top of page
Search

Why Bad Things Happen



One of the most common, and yet most difficult questions that people ask is “why do bad things happen”

I’ll never forget March 3, 2016 when I got the terrible news that my grandpa had passed away tragically in a car accident. He was having some type of medical event when he made the decision to drive himself to the hospital. On the way he lost consciousness and veered off of the highway into the base of a hill. They think he passed instantly, probably even before the impact.

I miss him every day, and frankly I don’t believe I’ve been the same person since he passed away. I spent much of my childhood at my grandparents house and I always wanted to be just like him. He was a Navy Veteran, a champion boxer on ship who never lost a fight

in his older age he was a carpenter and was tough as nails. I remember a time when he was using a jig saw to build my grandma a birdhouse and he nearly cut his thumb off, like broken and all. We did end up going to the hospital, but only after he finished building that bird house for mamaw.

Papaw was invincible, or so we all thought. I can’t stand up here and tell you that I fully understand why what happened, happened. I can’t understand why my grandpa who was so great with kids, didn’t have the chance to meet his triplet great grand kids. Why during some of the hardest years of my life, I didn’t have the papaw that I trusted more than anyone else to talk to.



Bad things happen in life. It might be the loss of a loved one, a disability that keeps you from achieving your goals in life, or a perceived lack of resources that keeps you away from reaching for your dreams.


Tonight in our text we’re looking at a time when Jesus encountered a man who had been born blind.


As he went along, he saw a man blind from birth. 2 His disciples asked him, “Rabbi, who sinned, this man or his parents, that he was born blind?” John 9:1-2


Typically we look for answers, or a reason for dealing with hard things in life, so like typical people Jesus’ disciples thought that a problem could be more understandable if they asked Jesus, “why?” so they could assign blame for someone’s suffering.

At this time, and perhaps even today people would’ve thought that since this man had been born blind, this was God’s way of judging the sins of his parents. Or lets say for example this man would’ve lost his sight later in life, people would’ve assumed it was because of some sin in his life. In fact, look at Jobs example, throughout all of the terrible things happening in his life, those who were closest to him accused him of concealing sin in his life.


Jesus responds in a way that only God could, He say’s in verse 3,

3 “Neither this man nor his parents sinned,” said Jesus, “but this happened so that the works of God might be displayed in him. John 9:3



Jesus sidesteps the assignment of blame, and instead offers the grace of God in the face of a human need. Jesus is saying that because of the situation that this man is in, God’s power could be made known. I hope that every situation that I am ever in in this life could be so that God’s power, love, strength and goodness could be made known to others.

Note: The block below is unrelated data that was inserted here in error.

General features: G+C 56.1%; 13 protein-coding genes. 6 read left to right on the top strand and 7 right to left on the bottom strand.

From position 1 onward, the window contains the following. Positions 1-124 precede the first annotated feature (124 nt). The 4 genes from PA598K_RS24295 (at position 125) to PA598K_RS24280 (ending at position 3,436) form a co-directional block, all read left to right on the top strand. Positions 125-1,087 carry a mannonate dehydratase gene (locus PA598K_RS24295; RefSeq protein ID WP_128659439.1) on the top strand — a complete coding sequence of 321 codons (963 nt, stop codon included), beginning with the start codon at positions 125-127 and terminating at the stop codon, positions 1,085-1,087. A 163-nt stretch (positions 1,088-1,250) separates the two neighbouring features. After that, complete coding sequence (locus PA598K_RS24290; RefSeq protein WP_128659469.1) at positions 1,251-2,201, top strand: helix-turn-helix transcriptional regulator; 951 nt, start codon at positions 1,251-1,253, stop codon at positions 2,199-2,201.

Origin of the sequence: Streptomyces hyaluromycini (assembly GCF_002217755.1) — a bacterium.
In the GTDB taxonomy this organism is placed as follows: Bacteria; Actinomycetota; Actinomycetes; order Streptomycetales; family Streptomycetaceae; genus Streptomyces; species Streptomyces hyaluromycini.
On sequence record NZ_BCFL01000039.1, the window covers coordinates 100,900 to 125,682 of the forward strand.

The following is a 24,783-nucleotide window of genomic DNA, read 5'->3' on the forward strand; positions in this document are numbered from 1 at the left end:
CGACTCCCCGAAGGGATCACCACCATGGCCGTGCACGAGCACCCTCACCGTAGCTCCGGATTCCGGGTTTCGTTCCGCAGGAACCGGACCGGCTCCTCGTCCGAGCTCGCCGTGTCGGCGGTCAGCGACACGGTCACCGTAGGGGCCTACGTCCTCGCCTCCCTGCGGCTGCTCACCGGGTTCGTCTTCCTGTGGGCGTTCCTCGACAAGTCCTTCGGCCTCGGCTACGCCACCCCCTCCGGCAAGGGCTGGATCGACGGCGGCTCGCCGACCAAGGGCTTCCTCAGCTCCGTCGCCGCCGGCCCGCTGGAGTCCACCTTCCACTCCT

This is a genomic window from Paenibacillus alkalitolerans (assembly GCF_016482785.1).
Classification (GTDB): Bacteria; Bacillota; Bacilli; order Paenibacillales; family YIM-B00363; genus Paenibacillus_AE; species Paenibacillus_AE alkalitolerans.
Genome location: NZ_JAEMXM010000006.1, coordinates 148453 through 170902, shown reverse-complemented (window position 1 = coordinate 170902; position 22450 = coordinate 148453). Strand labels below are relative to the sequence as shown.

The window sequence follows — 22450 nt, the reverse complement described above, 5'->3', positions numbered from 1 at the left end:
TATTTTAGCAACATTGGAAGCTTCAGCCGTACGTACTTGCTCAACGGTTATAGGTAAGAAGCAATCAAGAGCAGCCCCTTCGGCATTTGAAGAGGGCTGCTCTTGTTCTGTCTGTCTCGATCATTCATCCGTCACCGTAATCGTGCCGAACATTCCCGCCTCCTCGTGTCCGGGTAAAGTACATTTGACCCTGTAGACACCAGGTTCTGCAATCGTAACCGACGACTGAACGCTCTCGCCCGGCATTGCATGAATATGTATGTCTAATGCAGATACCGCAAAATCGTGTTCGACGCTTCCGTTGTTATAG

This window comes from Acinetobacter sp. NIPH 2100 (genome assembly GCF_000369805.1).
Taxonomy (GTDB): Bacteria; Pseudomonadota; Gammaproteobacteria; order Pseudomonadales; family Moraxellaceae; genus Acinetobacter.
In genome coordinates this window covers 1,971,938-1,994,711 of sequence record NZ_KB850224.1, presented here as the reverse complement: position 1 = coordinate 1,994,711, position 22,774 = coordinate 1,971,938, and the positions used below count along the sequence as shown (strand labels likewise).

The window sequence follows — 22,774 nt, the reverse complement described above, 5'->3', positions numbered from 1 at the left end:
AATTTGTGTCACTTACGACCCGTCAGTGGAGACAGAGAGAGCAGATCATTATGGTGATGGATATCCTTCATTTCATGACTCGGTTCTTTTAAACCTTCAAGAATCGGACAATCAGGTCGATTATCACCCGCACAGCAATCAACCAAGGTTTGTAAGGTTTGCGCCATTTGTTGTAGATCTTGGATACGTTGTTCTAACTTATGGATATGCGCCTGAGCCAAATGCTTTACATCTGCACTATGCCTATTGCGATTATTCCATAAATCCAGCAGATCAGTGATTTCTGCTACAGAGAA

When Jesus mentions the works of God, it leads to His next statement that I want us to focus on for a few minutes.


As long as it is day, we must do the works of him who sent me. Night is coming, when no one can work. 5 While I am in the world, I am the light of the world.” John 9:4-5


Jesus gives us a classic Jesus response, a world of information wrapped up in a few words. With this response Jesus says several things. Jesus foreshadows his death and resurrection on the cross. Early Christians would have read and been reminded that after the night, Jesus rose again from the grave (never forget this, in the darkest night the sun will rise in the morning. As faithful as the sunrise is Jesus is there)


Jesus includes his disciples in the work, and challenges them to continue the work once He is not with them anymore

6 After saying this, he spit on the ground, made some mud with the saliva, and put it on the man’s eyes. 7 “Go,” he told him, “wash in the Pool of Siloam” (this word means “Sent”). So the man went and washed, and came home seeing. John 9:6-7


This part of the story can be kind of confusing why did Jesus spit on the ground and make mud, after all couldn’t jesus have just laid hands on the man? Why did he have the man go somewhere else to receive his full healing?


Im reminded of the woman with the issue of blood who simply touched the hymn of Jesus’ garment and was healed of a disease that she suffered with for years, and spent all of her money unsuccessfully trying to medicate.


Jesus’ action were two fold, He wanted to heal the man and restore sight to his eyes, but he also wanted to make a point with the Pharisees. The kneading of the clay would’ve under Mosiac Law constituted work, which would’ve been forbidden on the Sabbath day.


Jesus sent the man to the Pool of Siloam to bathe, This water source is significant because it represents who Jesus was. This pool had been dug by King Hezekiah from outside of the city, because of this pool the people who lived in Jerusalem had a continual source of life sustaining water. This mirrors who Jesus was for the people!


As we take a few minutes to examine our relationship with Jesus and our own circumstances in life. Instead of looking for the why, look for the ways that God can be glorified through you and your circumstances.


It’s easy to blame others or blame God, but instead, I urge to make a better choice and use the pain and frustrations of this life and seek for glorify God in all things.


After all, this is exactly what Jesus has done for each one of us.


2 views0 comments

Recent Posts

See All

Comments


Post: Blog2_Post
bottom of page